In what is becoming a habitual act of pure cynicism, the Ward 9 candidate keeps reversing his LRT position.
By Ryan McGreal
Published October 02, 2018
Brad Clark, former Stoney Creek councillor and a current candidate for Ward 9, is a veritable see-saw when it comes to the city's light rail transit (LRT) plan. Despite being on record supporting LRT since before submitting his nomination, Clark just shamelessly flip-flopped this morning [PDF]:
Brad Clark, City Councillor Candidate for Ward 9, is calling for the cancellation of the LRT. "I have confirmed that the Province of Ontario is indemnified should the current LRT request for proposal (RFP) process be cancelled. As such there is no risk of financial penalties to the City of Hamilton", said Brad Clark.
"Therefore, I can unequivocally continue my opposition to LRT without fear of legal or financial penalties to taxpayers. There are far more pressing infrastructure needs across our city," said Clark.
It's particularly cynical that he claims he will "continue" opposition to LRT when he is on record clearly supporting LRT as of just a few weeks ago. On September 12, the Hamilton Spectator quoted Clark's LRT position in their profile of Ward 9 candidates:
Yes. I can't in good conscience oppose LRT when the environmental assessment, land acquisition and the request for proposals have all been approved. Reversing that direction has serious cost implications, potential legal risks and will damage the city's reputation to potential investors. It's time to move forward and implement the approved city-wide transit enhancements on a parallel track.
You'll note that he raised a number of reasons to support LRT that have nothing to do with indemnification.
And Clark's position in September was also consistent with what Clark said this past June at a panel discussion on the city's transportation challenges:
It's been eight or nine years now where Main Street, the infrastructure on Main Street has not been improved. Pull the plug on LRT and you're going to start a brand-new EA which could be two or three years, you now will have 12 or 13 years of no work on infrastructure, water, sewer, pipes, everything. It's a mess. So they have to proceed with that infrastructure upgrade one way or the other. With LRT, the province is paying for it.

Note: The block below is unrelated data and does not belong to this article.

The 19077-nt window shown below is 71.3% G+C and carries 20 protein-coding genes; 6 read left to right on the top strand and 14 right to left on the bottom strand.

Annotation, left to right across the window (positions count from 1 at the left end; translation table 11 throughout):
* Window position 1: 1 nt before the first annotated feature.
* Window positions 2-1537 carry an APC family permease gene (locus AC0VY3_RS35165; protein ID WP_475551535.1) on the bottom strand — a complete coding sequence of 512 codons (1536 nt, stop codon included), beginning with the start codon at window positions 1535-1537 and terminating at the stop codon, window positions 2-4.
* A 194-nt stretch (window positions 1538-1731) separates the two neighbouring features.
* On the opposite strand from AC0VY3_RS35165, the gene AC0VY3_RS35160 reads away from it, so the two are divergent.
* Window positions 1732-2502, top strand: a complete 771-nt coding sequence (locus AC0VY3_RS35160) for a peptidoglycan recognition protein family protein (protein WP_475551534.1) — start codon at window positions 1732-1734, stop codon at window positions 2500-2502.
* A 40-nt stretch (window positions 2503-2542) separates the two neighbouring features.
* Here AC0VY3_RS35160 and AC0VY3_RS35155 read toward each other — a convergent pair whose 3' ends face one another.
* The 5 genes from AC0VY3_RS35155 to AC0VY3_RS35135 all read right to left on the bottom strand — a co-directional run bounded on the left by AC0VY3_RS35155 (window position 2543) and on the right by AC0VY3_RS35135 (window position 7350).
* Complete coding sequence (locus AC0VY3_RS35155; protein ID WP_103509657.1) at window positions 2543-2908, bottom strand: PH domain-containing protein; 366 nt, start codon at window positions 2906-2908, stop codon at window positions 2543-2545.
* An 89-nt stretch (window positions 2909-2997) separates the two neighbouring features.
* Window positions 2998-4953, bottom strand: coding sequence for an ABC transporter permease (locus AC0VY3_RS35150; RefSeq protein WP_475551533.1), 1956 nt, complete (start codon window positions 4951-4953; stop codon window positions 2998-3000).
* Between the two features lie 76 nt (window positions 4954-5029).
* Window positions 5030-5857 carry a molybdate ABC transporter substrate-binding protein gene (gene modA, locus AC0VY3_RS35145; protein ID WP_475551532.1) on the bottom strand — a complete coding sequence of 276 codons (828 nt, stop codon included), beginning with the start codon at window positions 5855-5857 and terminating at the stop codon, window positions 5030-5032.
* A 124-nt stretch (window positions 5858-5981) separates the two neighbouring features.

Again, it's clear that his sudden interest in the city's risk of financial penalties is just a cheap rationalization.
If we decide to kill the LRT plan, the following negative outcomes will all still be true:
We will still harm our reputation among investors, employers and developers as a reliable place to invest.
Bidders on future transportation projects will inflate their bids to account for the unreliability of the city. (This has already happened in Ottawa, which frivolously canceled an LRT system and then later decided to proceed with it after all.)
We will still have wasted $137 million in public money spent or committed to the LRT project.
There is a huge risk that we won't end up ever seeing any of the $1 billion currently earmarked for LRT. That money is committed today, after a process that took close to a decade. No one knows what process the Province will require to approve a different use of that money, but they are not just going to cut us a cheque.
Clark is a very smart man who certainly understands all this. However, political flip-flops are becoming a habit for Clark, who did the exact same thing in 2014 when he ran unsuccessfully for Mayor.
Indeed, we can go back to 2011, when Clark was a City Councillor and stated that Council "must make a final decision" on LRT once the Province confirmed funding. That funding confirmation took place on May 26, 2015, and Council did, indeed, make a "final decision" to accept the funding and work with Metrolinx to implement the line.
Regardless of how you feel about the city's LRT plan, such breathtaking cynicism should give anyone pause.
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